The thermoplastic high-performance plastic polytetrafluoroethylene (PTFE), better known under the brand name Teflon, has largely lost its horror. Bradel: “In the past, compounds containing chromium were used between the base and the plastic. Today, in the second and third generation of products, the metal is sandblasted to such an extent that the Teflon adheres to the tiny bumps through mechanical forces and no chemical compounds are required. Teflon can be used safely up to 250 ° C. If you forget the pan on the stove and it gets hotter, the steak is burned and inedible anyway. "
Prof. Dr. Michael R. Buchmeiser, appointed Deputy Director of the Leibniz Institute for Surface Modification from the University of Innsbruck to the University of Leipzig in 2004, shows further facets of the topic: “What objects made of quality plastic, such as polypropylene, release into food is certainly harmless . However, almost every plastic has certain fillers, additives such as UV stabilizers and dyes added to it to increase its durability or aesthetics. For example, if the coffee machine is black, it is made of material colored with soot. That is mostly harmless. The same cannot easily be said of some other colored or white dyes. ”Especially kitchen appliances made of plastic such as egg boilers or coffee machines often have to be added flame retardants and plasticizers for safety reasons. Buchmeiser: “There are almost 10,000 different additives and many of them certainly show relevant migration behavior. By wiping and cleaning, these substances diffuse from the inside in, which incidentally leads to embrittlement of the object after years. Some of these compounds are said to have hormone-like behavior, which can lead to feminization. From the so-called PET bottles, a certain amount of material can also dissolve into the drinks they contain. "
Incidentally, Buchmeiser sees another reason to proceed carefully when selecting drinking vessels: dishwashers are often operated with detergents containing chlorine, some of which even attack glass. It cannot be ruled out that detergent residues could get into the body. However, the quantities are likely to be negligible. As for Buchmeiser in general: “With all caution and skepticism, hysteria is completely inappropriate in this area. You have to leave the church in the village. "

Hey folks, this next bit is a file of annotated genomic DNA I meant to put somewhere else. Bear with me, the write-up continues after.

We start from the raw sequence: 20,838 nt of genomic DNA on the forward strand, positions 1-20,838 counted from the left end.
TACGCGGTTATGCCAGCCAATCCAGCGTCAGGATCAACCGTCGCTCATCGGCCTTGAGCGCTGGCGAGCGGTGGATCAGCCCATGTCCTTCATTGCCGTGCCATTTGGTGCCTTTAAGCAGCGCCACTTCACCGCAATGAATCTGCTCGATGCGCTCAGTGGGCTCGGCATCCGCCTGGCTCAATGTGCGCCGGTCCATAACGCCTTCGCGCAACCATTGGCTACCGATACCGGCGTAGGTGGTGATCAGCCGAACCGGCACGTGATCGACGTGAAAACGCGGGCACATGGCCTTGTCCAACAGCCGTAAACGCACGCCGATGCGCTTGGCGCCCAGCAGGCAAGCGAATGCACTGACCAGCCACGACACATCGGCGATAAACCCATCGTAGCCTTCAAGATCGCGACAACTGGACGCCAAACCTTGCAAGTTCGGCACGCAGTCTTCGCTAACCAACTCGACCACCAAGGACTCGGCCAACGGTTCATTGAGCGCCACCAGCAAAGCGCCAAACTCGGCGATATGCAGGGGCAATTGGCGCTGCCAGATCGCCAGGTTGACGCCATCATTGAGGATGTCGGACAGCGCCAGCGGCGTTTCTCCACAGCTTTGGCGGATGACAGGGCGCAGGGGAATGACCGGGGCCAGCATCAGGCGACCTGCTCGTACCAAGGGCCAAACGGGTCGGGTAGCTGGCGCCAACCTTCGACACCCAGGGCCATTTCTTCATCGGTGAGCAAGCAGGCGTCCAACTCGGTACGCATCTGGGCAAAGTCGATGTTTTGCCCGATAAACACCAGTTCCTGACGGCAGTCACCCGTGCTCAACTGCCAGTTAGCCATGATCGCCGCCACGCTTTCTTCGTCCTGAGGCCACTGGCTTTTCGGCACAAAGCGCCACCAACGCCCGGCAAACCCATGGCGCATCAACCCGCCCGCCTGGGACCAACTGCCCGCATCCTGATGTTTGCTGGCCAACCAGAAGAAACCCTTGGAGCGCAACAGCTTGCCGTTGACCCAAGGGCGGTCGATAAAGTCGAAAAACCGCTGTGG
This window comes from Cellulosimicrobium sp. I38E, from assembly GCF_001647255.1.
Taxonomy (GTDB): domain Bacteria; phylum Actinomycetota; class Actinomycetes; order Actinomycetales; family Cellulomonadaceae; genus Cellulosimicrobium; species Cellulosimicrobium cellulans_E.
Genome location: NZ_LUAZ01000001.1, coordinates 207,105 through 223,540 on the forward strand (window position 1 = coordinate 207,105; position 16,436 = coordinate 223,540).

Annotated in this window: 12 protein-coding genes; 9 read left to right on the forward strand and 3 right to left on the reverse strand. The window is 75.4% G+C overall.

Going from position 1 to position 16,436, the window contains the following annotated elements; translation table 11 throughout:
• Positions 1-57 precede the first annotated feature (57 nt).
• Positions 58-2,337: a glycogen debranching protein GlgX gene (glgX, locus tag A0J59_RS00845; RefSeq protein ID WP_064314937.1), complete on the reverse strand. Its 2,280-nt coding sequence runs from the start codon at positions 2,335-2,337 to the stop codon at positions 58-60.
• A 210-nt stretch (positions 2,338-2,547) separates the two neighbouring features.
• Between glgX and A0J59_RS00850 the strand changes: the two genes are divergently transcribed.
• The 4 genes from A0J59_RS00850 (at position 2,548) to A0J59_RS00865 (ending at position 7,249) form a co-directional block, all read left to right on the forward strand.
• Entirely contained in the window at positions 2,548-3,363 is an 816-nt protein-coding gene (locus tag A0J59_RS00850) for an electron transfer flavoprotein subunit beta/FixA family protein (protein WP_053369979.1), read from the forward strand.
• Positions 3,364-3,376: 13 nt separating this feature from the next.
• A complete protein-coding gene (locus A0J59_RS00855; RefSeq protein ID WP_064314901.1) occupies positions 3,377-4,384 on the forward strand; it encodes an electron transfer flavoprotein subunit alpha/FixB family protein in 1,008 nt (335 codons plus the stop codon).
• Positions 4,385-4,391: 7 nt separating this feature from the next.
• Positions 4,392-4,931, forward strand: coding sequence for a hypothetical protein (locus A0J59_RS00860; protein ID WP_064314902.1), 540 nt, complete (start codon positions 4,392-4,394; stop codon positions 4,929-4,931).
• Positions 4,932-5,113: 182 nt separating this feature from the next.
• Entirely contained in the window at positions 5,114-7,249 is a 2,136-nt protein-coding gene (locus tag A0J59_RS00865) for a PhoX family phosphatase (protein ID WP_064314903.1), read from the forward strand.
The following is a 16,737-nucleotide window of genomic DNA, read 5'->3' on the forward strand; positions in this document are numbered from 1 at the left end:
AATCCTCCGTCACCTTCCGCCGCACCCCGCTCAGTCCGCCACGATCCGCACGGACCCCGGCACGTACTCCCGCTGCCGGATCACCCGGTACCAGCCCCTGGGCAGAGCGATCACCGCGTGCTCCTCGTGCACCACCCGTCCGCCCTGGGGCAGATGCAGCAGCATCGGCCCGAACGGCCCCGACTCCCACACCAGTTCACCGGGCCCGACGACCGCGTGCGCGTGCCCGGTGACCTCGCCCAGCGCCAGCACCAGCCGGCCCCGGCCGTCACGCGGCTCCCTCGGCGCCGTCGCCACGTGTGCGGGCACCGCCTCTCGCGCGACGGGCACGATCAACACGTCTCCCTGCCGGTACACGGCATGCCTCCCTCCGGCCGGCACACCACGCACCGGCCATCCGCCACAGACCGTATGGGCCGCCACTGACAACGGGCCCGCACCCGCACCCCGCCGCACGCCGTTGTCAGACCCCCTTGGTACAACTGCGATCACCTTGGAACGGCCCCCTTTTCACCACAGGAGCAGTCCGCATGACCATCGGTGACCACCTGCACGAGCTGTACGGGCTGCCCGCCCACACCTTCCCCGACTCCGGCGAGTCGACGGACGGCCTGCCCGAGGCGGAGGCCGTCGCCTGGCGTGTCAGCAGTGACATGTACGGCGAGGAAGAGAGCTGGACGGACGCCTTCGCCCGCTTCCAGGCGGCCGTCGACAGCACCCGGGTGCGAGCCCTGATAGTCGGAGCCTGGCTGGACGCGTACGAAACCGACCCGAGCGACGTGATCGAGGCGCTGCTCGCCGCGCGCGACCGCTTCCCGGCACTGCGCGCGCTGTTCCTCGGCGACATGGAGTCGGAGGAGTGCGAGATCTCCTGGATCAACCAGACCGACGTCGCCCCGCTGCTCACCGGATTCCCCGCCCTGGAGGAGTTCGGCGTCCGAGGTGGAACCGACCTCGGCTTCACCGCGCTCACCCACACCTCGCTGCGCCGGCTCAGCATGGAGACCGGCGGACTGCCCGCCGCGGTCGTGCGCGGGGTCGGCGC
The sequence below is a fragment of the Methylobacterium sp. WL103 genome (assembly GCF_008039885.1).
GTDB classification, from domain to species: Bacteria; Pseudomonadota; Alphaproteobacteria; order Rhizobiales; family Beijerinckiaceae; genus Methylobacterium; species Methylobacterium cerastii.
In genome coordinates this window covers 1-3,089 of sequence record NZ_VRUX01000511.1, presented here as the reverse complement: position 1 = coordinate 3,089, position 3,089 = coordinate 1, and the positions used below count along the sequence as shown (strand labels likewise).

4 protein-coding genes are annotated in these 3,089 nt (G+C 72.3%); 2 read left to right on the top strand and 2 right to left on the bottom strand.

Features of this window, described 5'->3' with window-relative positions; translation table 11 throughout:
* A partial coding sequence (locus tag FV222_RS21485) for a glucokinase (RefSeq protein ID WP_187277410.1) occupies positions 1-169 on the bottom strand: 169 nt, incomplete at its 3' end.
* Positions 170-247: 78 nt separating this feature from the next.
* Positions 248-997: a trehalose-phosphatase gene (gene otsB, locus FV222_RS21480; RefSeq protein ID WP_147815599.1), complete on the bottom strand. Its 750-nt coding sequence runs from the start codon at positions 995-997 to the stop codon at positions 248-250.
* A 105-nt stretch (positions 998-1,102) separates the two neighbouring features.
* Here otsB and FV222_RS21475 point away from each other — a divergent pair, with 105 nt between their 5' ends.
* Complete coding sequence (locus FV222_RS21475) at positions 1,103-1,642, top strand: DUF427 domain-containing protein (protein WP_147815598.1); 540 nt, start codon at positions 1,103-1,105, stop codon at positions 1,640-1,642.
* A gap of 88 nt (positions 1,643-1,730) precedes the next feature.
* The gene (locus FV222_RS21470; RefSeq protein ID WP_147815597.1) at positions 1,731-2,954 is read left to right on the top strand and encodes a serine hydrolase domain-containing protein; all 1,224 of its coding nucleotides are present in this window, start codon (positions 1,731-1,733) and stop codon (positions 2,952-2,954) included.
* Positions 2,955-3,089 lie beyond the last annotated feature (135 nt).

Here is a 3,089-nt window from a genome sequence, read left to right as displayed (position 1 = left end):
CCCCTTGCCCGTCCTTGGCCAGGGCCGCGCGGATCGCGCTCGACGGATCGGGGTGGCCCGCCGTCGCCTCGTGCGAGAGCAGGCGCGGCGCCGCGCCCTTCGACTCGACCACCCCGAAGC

|“Even before the relevant EU directives were issued, we had our own strict regulations in Austria, but unfortunately there has not yet been full harmonization. The Europe-wide warning system for imports that are hazardous to health works, however. Serious importers of Far Eastern products should, for the sake of the consumer, ensure with expert reports that the goods conform to the intended use. " |
Dipl.-Ing. Erhardt Bradel
Expert in the Agency for Health and Food Safety of the Ministry of Health (AGES), Vienna, [email protected]
Information about plastic
Plastic is an organic macromolecular compound that is obtained through polymerization, polycondensation, polyaddition or other comparable processes from molecules with a low molecular weight or through chemical modification of natural macromolecules. Natural or synthetic rubber, paper, cardboard and paraffin wax are not considered plastics.
To protect consumers, consumer goods are subject to strict guidelines and controls. There are not always legal regulations at national and European level. In such cases, recommendations from the German Federal Institute for Risk Assessment (BfR) can be used as a guide.
The BfR offers its plastics recommendations free of charge on the Internet at www.bfr.bund.de